Walpole’s co-operation with the Tories nevertheless appalled many independent Whigs who preferred not to associate with the factious opposition. Government and opposition Whig leaders consequently vied with each other in demonstrating that they represented the true principles of their party. But this battle for Whig minds was gradually lost by Sunderland and Stanhope. They pursued a controversial series of measures which, though utterly consonant with old Whig principles, did not chime with the opinions of moderate and pragmatically-minded Whigs. Such measures included the 1719 Act repealing measures passed by Lord Oxford’s Tory ministry against dissenters (the Act against Occasional Conformity and the Schism Act); an abortive attempt to break Tory control of the universities; and a bill severely limiting the freedom of the crown to create peers, thus to perpetuate the Whig majority in the House of Lords.
The last, the peerage bill, proved most controversial of all, and was defeated on the second attempt in December 1719. The bill proved too much for MPs, persuaded by Walpole and his cohorts of its profound danger to the constitution. The ministry had been faced, too, with persistent onslaughts on a diplomatic policy which in opposition eyes overtly favoured the king’s electorate of Hanover. Anxious to regain security in their parliamentary majorities, the ministers tried in vain to reach agreement with the Tories.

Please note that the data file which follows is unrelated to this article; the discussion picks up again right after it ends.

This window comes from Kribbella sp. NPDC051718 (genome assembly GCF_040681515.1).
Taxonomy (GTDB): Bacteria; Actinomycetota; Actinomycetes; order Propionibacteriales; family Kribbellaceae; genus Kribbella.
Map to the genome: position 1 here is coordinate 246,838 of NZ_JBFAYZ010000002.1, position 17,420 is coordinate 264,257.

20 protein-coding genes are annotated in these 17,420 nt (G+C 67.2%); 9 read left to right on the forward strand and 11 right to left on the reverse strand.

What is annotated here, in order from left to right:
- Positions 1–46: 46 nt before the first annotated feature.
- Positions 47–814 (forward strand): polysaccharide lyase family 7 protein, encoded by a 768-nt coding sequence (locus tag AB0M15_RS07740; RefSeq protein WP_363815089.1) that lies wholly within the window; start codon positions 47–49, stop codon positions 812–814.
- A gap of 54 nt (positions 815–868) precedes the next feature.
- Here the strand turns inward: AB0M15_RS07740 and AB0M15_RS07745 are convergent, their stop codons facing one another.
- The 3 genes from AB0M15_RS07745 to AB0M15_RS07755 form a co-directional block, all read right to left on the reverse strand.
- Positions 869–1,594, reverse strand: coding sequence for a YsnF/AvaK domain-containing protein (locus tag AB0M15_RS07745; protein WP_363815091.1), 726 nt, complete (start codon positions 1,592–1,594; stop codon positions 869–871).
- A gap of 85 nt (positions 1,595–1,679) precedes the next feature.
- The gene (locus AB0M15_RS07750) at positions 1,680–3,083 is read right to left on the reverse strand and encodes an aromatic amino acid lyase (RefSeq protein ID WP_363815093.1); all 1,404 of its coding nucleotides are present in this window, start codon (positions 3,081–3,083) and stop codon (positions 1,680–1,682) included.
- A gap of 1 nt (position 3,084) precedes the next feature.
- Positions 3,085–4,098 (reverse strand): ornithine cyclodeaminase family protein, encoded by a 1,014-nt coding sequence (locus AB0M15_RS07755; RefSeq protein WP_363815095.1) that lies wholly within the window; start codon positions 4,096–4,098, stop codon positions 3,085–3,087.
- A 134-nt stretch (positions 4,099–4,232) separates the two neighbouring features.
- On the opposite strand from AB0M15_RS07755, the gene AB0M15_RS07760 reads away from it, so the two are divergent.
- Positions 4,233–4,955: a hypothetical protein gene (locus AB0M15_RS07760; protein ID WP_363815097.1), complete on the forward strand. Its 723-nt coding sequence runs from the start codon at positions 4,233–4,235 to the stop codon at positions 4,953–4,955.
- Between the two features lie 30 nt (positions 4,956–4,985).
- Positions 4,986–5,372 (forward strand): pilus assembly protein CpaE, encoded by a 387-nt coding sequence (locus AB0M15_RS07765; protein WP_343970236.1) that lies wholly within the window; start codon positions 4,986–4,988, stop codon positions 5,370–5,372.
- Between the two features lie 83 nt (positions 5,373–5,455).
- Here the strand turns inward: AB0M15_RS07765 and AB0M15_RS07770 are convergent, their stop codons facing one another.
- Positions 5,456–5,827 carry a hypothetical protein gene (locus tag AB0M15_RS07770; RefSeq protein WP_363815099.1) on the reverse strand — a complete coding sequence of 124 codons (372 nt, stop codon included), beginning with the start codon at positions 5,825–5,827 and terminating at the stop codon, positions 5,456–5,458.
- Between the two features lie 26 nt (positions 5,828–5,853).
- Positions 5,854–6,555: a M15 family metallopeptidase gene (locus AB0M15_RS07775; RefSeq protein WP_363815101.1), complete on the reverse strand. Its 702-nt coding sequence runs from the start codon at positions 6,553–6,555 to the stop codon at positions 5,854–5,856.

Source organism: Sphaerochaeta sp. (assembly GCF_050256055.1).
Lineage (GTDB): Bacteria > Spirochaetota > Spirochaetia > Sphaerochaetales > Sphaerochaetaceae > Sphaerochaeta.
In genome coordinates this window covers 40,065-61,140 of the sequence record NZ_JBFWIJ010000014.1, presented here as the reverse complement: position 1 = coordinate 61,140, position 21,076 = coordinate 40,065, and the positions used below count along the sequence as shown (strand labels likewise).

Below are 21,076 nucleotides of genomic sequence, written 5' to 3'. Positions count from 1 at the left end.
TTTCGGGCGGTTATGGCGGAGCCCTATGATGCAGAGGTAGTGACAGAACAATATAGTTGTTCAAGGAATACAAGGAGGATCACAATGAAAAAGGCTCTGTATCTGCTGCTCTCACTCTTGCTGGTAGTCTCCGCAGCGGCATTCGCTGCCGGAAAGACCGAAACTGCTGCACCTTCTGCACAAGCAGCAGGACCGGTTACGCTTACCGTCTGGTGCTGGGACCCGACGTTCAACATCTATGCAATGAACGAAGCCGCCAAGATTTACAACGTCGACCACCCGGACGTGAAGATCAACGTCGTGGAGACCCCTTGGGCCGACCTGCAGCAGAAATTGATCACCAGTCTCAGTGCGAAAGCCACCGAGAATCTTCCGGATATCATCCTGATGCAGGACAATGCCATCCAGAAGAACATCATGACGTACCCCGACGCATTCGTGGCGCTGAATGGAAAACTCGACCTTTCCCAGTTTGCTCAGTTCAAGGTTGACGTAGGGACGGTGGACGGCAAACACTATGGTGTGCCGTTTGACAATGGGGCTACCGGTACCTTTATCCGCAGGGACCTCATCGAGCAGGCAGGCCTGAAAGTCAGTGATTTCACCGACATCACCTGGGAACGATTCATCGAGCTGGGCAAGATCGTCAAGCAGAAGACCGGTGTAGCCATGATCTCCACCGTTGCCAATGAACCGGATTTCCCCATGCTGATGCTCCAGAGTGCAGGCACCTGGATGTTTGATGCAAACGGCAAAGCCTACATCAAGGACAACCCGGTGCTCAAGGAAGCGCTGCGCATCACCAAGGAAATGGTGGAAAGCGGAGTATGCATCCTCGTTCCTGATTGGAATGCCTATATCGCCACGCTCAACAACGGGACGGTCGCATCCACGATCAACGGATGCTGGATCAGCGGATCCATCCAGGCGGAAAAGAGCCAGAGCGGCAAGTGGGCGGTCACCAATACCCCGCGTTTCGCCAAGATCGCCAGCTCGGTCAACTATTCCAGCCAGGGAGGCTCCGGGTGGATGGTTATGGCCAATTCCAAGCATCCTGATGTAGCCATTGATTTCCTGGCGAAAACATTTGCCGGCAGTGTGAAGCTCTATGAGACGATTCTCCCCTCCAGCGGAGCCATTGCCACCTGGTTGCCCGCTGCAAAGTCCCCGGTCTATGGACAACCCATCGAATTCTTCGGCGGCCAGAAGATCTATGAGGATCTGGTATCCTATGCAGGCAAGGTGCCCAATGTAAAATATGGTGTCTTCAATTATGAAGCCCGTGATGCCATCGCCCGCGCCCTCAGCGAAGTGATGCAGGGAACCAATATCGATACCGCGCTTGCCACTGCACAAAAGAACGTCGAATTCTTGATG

The ministerial plight encouraged Walpole, through his contacts with the politically adroit princess of Wales and with the king’s mistress the duchess of Kendal, to negotiate in secret for a reconciliation in the royal family. He undertook to agree that the payment of civil list debts would not be opposed by his men in the Commons. Soon after the prince had made his public appearance at the king’s court in April 1720, Walpole and the discontented whigs began drifting back to the government in a reunion of the Whig factions. In June 1720 Walpole and Townshend were readmitted to the government, Townshend as lord president, and Walpole as paymaster-general. Within a few months, however, financial crisis in the form of the ‘South Sea Bubble’ would engulf the ministry and place Walpole on a new, though still by no means certain, political path.